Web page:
Deadlight review, (xbla)
Deadlight is a beautiful game there is no way around that, the animation is fluid and the environments reek of atmosphere.
Following another zombification epidemic Deadlight takes us along for the ride with Randall Wayne, a tortured survivor seeking out his lost family. The narrative picks up as he is separated from a small group of survivors and the actual mission of the game is spent reuniting with them. Taking account of its roots the game fondly brings to mind such classics as Flashback or Prince of Persia, a flick screen platform driven game where you navigate pretty much from left to right or occasionally up and down.
Split into three distinct sections the game has a clear beginning, middle and end. The first chapter offers an environment of built up areas, where Randall finds his feet and learns to avoid the many instant deaths that await him. The second is a somewhat frustrating, but nicely realised sewer section. This area you are guided through by the unusual Rat Man, a skinny survivor that wants to see you struggle through his defences rather than invite you in. The final section is more full on combat and survival, the endgame becoming quite frantic as you make your escape, resolve your own story, rescue friends and avoid non zombie enemies. The narrative is pushed along by static comic style cutscenes, which are ok, but I think we have seen them overdone.
It has been a long time since I played a game of this genre and while it is visually stunning I have had some issues with the controls, occasionally sticking when I should be jumping and in the heat of a zombie escape moment leaping into my pursuers rather than jumping up to a ledge. The game is certainly unforgiving and will kill you at every opportunity, mistiming jumps, getting caught by zombies, repeatedly mown down by a chopper or falling into water higher than your waist. Not forgetting the spikes and traps of the Rat man. It is fair to say there have been moments of extreme frustration and swearing mixed in with satisfaction. It seems that if you do get something wrong, you keep getting it wrong and the best answer is a break or a nights sleep before going back. However, regardless of whether it has been sprinting across rooftops or hanging from telephone wires with hordes of zombies beneath me, I have had a good time with Deadlight.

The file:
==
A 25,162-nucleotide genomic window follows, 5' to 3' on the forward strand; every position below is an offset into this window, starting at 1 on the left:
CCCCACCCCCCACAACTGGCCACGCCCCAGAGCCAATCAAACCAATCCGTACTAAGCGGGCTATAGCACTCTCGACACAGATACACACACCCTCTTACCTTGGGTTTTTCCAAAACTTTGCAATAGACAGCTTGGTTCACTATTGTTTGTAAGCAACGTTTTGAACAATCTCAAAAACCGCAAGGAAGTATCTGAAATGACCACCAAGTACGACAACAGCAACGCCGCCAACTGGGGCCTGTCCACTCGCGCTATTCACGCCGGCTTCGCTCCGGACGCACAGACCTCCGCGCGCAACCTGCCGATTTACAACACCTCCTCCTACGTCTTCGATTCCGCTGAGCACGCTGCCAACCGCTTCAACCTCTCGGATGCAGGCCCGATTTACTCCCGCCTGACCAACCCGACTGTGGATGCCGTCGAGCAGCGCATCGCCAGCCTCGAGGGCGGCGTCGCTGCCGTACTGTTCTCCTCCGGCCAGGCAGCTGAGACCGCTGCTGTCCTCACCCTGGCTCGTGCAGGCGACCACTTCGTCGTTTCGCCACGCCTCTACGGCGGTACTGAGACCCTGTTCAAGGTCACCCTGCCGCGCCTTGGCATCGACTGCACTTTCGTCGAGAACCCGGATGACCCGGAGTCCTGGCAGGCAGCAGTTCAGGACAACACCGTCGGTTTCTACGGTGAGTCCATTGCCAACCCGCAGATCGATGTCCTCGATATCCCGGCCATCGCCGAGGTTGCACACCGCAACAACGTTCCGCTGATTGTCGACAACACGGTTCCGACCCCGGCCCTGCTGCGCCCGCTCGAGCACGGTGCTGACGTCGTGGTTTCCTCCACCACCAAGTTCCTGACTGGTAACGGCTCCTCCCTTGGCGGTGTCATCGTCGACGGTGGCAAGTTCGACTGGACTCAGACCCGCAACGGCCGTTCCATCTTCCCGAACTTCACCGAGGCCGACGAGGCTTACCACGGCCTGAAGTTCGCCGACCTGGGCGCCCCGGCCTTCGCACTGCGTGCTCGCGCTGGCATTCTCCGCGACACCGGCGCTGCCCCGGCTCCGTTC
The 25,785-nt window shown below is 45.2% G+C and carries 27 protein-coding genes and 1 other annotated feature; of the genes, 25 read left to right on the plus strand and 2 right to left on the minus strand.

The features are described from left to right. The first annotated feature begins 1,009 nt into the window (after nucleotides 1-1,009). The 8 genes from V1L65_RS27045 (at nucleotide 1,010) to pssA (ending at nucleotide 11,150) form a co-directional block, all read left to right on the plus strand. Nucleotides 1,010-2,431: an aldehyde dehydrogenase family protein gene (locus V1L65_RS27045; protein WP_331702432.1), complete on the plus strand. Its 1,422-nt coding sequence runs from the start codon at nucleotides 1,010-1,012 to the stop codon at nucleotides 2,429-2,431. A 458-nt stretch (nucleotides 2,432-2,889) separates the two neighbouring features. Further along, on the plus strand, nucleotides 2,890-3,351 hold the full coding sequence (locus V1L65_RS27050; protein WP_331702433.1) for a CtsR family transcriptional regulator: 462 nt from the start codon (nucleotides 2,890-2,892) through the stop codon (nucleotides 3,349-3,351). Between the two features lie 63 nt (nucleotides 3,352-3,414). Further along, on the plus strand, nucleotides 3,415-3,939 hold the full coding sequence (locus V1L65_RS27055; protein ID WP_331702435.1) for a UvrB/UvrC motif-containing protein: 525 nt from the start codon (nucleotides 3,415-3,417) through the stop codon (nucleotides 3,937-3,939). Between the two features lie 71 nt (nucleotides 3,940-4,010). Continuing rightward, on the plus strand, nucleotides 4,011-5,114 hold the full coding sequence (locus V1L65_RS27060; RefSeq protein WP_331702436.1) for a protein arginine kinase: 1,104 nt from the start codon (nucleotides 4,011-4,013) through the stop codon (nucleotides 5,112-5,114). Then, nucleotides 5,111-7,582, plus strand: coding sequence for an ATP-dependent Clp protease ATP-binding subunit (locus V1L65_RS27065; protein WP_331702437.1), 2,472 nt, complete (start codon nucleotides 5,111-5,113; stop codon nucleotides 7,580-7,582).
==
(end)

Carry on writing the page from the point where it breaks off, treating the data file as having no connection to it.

I went into the game expecting some of the negatives like longevity or difficulty to put me off, but when you are running, jumping and flowing through the screens it can be a lot of fun.There are a bunch of collectibles on offer, most of which are obvious and it should only take another replay to knock them off. Three of them are hidden LCD based mini games, a worthy diversion for achievement hunters as the score required can be racked up pretty quickly.
All in all Deadlight has been a good experience, it has been fairly short (with completion sitting around the two-ish hour mark) I really appreciate the work that has gone into the art style and the quality of the animation, however at 1200 points unless you are a dedicated completionist it will feel slightly overpriced. As a puzzle game it can vary from puzzles that are satisfying to work out, to pixel perfect jumps that are fatal if mistimed how ever many times you try them. That said the checkpoints, restarts and reload times are all forgiving enough to keep you trying for another go. As a retro inspired platform adventure it pushes the right buttons, it might just seem to be better value when the inevitable 800 points special pops up.